– Swearing might be trashy or in poor taste, but it’s not sinful. Even a cursory look at scripture tells me that God is not concerned with whether or not I say “shit” when I smash my finger in the door but is concerned with whether or not my words – and heart – are arrogant or overbearing or unkind.
– I think the modesty movement in the church is actually pride and judgment wrapped up in long skirts and high necklines.
– I believe in science. I think young earth creationists are willfully ignorant of the God-given gift of science. I think anti-vaxxers are dangerous. I am baffled by climate change deniers who insist that they love and are inspired by the earth God created and yet so gleefully ignore the damage humans are doing to it. It’s probably where I am most guilty of being judgmental, but honestly, if you are so fearful of science that you reject it, I am not sure we are going to have very many conversations.
– I don’t think that the church or government or my friends or parents or anyone else should decide for me whether or not I have kids, and that includes my right to choose what happens (or doesn’t happen) in my uterus. Legal abortion doesn’t increase the number of abortions, it increases the safety of abortions. Criminalizing it doesn’t decrease the number of abortions, it makes it more dangerous to everyone involved – did “Dirty Dancing” teach us nothing?!? Similarly, it’s not my place to tell women what to do with theirs. If they want to have kid after kid after kid, that’s up to them and their partners.
– I think American patriotism/nationalism is idolatry. American flags have no place in chapels, and I find it hard to not roll my eyes when the military is put on a pedestal.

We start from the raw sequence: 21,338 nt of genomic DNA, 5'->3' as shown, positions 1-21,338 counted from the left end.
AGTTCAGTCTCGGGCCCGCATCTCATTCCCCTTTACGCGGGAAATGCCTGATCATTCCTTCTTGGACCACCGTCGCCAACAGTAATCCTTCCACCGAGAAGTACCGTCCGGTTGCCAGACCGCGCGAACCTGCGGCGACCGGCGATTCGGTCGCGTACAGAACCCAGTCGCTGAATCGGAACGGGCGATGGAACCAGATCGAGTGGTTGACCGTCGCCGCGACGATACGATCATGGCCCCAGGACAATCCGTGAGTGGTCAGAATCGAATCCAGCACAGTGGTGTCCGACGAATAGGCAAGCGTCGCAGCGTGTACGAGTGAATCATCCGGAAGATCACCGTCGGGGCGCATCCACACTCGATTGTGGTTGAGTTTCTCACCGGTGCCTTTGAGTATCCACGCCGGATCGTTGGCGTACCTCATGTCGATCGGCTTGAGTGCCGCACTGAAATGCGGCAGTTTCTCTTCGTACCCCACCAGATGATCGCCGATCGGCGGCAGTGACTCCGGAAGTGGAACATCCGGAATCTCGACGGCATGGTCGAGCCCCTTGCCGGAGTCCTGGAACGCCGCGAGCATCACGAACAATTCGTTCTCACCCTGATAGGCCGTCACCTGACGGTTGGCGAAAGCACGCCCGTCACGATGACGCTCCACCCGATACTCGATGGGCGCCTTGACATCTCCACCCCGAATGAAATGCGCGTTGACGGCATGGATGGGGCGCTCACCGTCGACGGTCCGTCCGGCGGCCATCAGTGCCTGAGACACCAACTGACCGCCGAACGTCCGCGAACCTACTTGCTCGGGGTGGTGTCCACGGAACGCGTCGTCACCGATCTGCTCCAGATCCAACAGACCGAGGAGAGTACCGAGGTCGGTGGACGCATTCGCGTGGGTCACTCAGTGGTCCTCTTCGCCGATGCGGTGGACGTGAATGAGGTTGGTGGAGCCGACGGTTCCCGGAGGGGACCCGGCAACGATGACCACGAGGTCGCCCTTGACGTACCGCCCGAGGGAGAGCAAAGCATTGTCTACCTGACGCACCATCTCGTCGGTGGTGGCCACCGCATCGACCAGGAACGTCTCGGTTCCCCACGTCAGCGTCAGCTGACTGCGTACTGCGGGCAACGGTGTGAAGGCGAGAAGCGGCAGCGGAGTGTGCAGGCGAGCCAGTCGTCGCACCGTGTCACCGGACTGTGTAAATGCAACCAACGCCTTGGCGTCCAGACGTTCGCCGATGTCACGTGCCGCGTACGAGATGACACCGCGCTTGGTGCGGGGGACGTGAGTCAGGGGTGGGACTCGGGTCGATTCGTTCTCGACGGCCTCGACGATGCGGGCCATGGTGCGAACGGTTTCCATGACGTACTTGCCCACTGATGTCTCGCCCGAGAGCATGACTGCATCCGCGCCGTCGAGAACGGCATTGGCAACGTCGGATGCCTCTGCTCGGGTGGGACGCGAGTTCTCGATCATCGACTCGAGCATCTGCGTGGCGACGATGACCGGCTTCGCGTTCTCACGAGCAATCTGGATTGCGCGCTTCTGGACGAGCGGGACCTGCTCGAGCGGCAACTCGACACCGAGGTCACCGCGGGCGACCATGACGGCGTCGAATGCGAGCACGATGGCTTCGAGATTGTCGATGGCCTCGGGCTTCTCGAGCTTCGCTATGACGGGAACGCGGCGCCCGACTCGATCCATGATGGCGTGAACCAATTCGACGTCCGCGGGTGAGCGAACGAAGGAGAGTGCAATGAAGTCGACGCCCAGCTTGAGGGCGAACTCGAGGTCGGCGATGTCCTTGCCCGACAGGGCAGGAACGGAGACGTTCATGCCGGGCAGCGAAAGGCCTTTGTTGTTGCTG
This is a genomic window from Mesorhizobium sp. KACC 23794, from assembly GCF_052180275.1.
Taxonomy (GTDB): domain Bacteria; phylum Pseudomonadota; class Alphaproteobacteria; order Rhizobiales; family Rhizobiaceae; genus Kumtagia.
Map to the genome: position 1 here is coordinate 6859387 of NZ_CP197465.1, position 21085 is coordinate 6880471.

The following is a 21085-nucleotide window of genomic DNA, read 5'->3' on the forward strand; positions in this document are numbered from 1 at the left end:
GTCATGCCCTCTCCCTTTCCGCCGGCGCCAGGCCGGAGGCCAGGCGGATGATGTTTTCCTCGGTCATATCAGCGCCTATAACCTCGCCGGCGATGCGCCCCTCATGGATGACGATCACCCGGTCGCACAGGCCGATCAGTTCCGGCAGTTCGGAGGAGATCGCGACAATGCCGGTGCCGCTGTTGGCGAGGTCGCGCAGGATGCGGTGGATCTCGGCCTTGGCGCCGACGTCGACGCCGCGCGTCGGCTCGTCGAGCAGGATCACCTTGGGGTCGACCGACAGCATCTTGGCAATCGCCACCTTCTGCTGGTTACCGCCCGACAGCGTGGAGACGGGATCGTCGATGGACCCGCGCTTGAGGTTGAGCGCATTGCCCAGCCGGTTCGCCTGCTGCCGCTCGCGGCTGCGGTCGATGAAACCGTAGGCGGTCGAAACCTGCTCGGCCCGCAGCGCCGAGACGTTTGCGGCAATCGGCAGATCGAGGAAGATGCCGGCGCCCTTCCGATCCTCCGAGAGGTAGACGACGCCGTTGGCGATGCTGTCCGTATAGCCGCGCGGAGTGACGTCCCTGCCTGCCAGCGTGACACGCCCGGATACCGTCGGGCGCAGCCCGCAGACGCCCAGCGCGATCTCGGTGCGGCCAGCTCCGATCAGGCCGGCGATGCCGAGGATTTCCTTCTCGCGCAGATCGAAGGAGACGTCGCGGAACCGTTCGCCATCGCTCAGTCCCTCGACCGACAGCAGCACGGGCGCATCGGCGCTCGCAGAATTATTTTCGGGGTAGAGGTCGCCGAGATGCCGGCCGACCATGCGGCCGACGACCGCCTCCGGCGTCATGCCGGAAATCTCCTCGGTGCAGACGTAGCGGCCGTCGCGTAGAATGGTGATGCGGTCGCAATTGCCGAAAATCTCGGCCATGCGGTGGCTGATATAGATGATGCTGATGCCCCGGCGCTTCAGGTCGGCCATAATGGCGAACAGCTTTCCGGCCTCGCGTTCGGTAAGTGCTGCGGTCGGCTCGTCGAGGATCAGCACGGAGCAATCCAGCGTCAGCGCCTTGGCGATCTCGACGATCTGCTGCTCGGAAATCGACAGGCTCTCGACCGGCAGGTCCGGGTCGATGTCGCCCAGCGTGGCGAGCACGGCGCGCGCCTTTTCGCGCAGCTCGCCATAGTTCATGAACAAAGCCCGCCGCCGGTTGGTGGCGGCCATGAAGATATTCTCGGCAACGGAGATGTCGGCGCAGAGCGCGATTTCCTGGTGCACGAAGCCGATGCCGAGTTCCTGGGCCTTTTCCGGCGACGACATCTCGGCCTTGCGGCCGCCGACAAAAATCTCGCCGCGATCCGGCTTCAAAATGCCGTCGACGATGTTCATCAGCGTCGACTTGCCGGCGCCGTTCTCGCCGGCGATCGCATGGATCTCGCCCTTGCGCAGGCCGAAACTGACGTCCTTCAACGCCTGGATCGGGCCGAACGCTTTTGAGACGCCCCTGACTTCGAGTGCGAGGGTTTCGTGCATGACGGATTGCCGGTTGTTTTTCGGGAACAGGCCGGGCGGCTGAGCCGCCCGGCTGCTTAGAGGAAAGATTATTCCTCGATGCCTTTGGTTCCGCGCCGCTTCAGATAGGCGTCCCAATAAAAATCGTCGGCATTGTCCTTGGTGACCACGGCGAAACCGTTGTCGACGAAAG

– Last one for today, a big one: I do not believe that the bible is the word of God. Jesus is the Word, the full expression of love and redemption. The bible is, as my old denomination subscribes, divinely inspired words about God written by humans (practically entirely men, though there are mutterings about women contributing to Hebrews and maybe some others). So reading it requires that I keep context in mind. I don’t think it’s inerrant, and that’s enough to make some people to dismiss what I say.
There are likely other things that would make the list if I wanted to think long and hard enough. Plenty of reasons for people to tell me that I’ve crossed the line, that I have gone too far to still call myself a Christian. Reasons for those who raised me to wonder what “happened,” not seeing that I have taken their instruction to think critically, study intentionally, and take my faith seriously only to have come to different conclusions.
I don’t enjoy being called a heretic. One of the reasons I chose to leave my old denomination was because of the incessant pleas from narrow minded conservatives to do so. I found that I had the strength to leave but not the strength to endure a lifetime of being told that I was not welcome, and had no place in their fellowship. Not that leaving was weak, but it is a different kind of strength. There are others who are strong enough to stay, who continue to serve and love and worship in spite of the calls of heresy. I appreciate their ministry and am hopeful because of them.
I do wish, though, that the church would more completely practice the “whosoever” it preaches. That we (because I am part of the church, too, and can be better at it) were less eager to accuse others of being wrong and more willing to listen to and learn from one another. I hope that we keep growing in our knowledge and understanding of God. My church reinforces the conviction that “God is still speaking,” and the corresponding need to keep listening.
I pray that God will keep me listening. That I won’t become so certain of myself that I become deaf. I also pray that we will have open hearts with one another, and understand that we can be unified through God’s spirit while holding different opinions.
Posted on February 21, 2015, in Church, Ministry, Woman Preacher and tagged Agnostic, Bible, church, God, Grace, Heresy, Heretic, Jesus, Kindness, Listening, Love, minister, Ministry, respect. Bookmark the permalink. 1 Comment.